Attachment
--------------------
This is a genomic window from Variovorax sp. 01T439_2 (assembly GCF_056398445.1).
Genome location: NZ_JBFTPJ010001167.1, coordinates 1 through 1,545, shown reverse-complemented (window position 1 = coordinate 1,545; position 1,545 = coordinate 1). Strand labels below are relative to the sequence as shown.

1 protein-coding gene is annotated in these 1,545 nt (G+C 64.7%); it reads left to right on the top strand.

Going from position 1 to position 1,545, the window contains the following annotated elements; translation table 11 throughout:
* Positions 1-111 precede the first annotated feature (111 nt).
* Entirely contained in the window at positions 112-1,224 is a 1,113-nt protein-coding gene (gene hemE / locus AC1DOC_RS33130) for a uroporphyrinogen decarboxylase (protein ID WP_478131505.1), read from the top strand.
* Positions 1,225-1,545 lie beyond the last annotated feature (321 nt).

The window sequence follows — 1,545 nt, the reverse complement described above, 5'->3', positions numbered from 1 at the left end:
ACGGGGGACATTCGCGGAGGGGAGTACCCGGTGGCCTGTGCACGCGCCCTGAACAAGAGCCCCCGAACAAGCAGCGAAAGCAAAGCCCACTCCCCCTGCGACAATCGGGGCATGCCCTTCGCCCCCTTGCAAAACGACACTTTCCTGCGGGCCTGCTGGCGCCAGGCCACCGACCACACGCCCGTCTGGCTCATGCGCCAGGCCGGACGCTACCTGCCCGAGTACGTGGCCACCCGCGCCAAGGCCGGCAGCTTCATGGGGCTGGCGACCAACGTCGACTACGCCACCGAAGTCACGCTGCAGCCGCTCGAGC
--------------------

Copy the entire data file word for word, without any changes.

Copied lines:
This is a genomic window from Variovorax sp. 01T439_2 (assembly GCF_056398445.1).
Genome location: NZ_JBFTPJ010001167.1, coordinates 1 through 1,545, shown reverse-complemented (window position 1 = coordinate 1,545; position 1,545 = coordinate 1). Strand labels below are relative to the sequence as shown.

1 protein-coding gene is annotated in these 1,545 nt (G+C 64.7%); it reads left to right on the top strand.

Going from position 1 to position 1,545, the window contains the following annotated elements; translation table 11 throughout:
* Positions 1-111 precede the first annotated feature (111 nt).
* Entirely contained in the window at positions 112-1,224 is a 1,113-nt protein-coding gene (gene hemE / locus AC1DOC_RS33130) for a uroporphyrinogen decarboxylase (protein ID WP_478131505.1), read from the top strand.
* Positions 1,225-1,545 lie beyond the last annotated feature (321 nt).

The window sequence follows — 1,545 nt, the reverse complement described above, 5'->3', positions numbered from 1 at the left end:
ACGGGGGACATTCGCGGAGGGGAGTACCCGGTGGCCTGTGCACGCGCCCTGAACAAGAGCCCCCGAACAAGCAGCGAAAGCAAAGCCCACTCCCCCTGCGACAATCGGGGCATGCCCTTCGCCCCCTTGCAAAACGACACTTTCCTGCGGGCCTGCTGGCGCCAGGCCACCGACCACACGCCCGTCTGGCTCATGCGCCAGGCCGGACGCTACCTGCCCGAGTACGTGGCCACCCGCGCCAAGGCCGGCAGCTTCATGGGGCTGGCGACCAACGTCGACTACGCCACCGAAGTCACGCTGCAGCCGCTCGAGC